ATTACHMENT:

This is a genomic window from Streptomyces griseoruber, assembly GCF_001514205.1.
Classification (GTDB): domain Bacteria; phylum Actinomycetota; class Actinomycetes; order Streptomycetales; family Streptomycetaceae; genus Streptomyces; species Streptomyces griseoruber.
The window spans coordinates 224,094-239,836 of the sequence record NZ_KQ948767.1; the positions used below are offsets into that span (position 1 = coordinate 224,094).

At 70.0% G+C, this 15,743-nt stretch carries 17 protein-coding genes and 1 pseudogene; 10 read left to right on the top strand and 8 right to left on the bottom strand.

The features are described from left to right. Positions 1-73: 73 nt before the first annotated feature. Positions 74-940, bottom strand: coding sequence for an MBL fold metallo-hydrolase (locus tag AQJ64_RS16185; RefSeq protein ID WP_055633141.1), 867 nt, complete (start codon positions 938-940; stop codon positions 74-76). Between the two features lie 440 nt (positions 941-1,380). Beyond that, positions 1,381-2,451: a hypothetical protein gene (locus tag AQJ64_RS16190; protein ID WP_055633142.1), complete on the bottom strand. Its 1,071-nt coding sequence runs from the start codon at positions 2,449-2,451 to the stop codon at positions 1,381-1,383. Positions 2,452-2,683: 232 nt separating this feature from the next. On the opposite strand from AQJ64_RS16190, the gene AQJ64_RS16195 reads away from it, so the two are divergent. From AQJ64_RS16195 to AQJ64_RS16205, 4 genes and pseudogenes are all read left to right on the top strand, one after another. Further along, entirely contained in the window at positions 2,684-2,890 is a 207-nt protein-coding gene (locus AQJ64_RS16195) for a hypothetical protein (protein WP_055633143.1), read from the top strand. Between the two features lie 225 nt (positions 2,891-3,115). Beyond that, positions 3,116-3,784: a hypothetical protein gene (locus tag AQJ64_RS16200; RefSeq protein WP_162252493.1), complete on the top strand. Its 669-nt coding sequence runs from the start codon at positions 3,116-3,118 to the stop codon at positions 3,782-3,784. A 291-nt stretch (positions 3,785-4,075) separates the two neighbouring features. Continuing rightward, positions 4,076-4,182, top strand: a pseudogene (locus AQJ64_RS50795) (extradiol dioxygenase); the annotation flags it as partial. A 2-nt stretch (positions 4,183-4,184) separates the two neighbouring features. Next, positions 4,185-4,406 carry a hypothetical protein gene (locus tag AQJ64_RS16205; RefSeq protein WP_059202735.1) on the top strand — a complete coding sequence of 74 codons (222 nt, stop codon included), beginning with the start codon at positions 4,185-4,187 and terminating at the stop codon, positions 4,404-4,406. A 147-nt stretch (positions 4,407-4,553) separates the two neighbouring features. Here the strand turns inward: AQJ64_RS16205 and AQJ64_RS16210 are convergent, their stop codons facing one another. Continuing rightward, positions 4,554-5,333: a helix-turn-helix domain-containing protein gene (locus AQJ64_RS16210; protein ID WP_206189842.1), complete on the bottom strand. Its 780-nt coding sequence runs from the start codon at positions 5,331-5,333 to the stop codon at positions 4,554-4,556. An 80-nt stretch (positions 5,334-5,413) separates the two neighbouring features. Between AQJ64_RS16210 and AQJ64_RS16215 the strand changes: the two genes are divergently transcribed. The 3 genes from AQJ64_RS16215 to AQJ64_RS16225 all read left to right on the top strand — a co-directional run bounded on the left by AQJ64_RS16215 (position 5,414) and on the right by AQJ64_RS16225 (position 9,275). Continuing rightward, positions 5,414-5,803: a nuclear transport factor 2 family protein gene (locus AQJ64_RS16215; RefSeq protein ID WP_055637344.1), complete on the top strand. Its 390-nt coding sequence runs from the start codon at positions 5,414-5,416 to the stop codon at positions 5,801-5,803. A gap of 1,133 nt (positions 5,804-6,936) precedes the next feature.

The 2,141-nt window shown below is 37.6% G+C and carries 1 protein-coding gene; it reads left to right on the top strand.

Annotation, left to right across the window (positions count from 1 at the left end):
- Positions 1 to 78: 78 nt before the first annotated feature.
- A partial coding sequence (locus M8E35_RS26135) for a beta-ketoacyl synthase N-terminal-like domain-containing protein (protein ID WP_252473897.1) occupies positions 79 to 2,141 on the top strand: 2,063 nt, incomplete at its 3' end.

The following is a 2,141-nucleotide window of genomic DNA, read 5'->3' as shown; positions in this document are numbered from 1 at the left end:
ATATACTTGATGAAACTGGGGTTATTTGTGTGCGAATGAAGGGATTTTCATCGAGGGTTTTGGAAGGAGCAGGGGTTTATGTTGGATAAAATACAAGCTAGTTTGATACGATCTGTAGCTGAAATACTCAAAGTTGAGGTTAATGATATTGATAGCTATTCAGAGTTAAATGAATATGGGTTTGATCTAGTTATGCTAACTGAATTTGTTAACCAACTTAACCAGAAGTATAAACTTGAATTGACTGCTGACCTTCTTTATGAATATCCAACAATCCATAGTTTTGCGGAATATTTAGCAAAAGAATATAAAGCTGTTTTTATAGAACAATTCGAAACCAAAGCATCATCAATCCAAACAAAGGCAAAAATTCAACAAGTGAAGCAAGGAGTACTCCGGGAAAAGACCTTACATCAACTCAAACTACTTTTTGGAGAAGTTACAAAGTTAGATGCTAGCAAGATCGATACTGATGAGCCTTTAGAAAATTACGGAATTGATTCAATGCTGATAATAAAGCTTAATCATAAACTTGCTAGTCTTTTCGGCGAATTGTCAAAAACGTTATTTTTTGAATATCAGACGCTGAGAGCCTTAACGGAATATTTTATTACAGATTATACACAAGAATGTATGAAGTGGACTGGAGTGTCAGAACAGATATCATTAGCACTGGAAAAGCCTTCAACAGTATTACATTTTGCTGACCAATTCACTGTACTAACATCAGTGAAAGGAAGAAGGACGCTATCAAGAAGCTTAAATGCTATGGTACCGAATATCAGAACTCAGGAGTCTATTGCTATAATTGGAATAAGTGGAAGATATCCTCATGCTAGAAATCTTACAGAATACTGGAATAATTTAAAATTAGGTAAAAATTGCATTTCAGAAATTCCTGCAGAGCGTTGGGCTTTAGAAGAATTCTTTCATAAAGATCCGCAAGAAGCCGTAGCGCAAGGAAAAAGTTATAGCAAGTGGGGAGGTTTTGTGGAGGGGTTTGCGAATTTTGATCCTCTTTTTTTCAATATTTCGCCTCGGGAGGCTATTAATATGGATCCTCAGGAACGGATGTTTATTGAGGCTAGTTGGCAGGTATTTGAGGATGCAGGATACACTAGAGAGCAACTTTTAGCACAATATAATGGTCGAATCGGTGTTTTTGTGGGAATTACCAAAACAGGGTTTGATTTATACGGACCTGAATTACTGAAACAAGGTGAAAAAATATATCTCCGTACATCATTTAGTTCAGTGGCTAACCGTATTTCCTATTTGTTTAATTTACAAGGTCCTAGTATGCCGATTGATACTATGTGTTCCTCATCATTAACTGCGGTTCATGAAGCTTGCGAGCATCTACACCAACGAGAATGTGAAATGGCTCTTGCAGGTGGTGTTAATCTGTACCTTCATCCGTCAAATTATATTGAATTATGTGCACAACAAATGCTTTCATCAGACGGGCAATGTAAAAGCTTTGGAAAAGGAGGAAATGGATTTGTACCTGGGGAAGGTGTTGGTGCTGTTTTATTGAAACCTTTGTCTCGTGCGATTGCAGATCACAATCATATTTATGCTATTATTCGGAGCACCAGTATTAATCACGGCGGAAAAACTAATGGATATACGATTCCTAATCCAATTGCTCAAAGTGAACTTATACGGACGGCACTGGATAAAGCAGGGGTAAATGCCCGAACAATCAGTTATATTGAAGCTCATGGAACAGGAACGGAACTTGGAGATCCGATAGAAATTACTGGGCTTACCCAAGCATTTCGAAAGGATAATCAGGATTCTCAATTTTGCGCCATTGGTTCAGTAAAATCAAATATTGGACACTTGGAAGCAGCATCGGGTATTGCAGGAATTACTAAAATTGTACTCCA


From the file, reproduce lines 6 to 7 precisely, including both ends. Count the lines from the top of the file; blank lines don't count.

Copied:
The 2,141-nt window shown below is 37.6% G+C and carries 1 protein-coding gene; it reads left to right on the top strand.

Annotation, left to right across the window (positions count from 1 at the left end):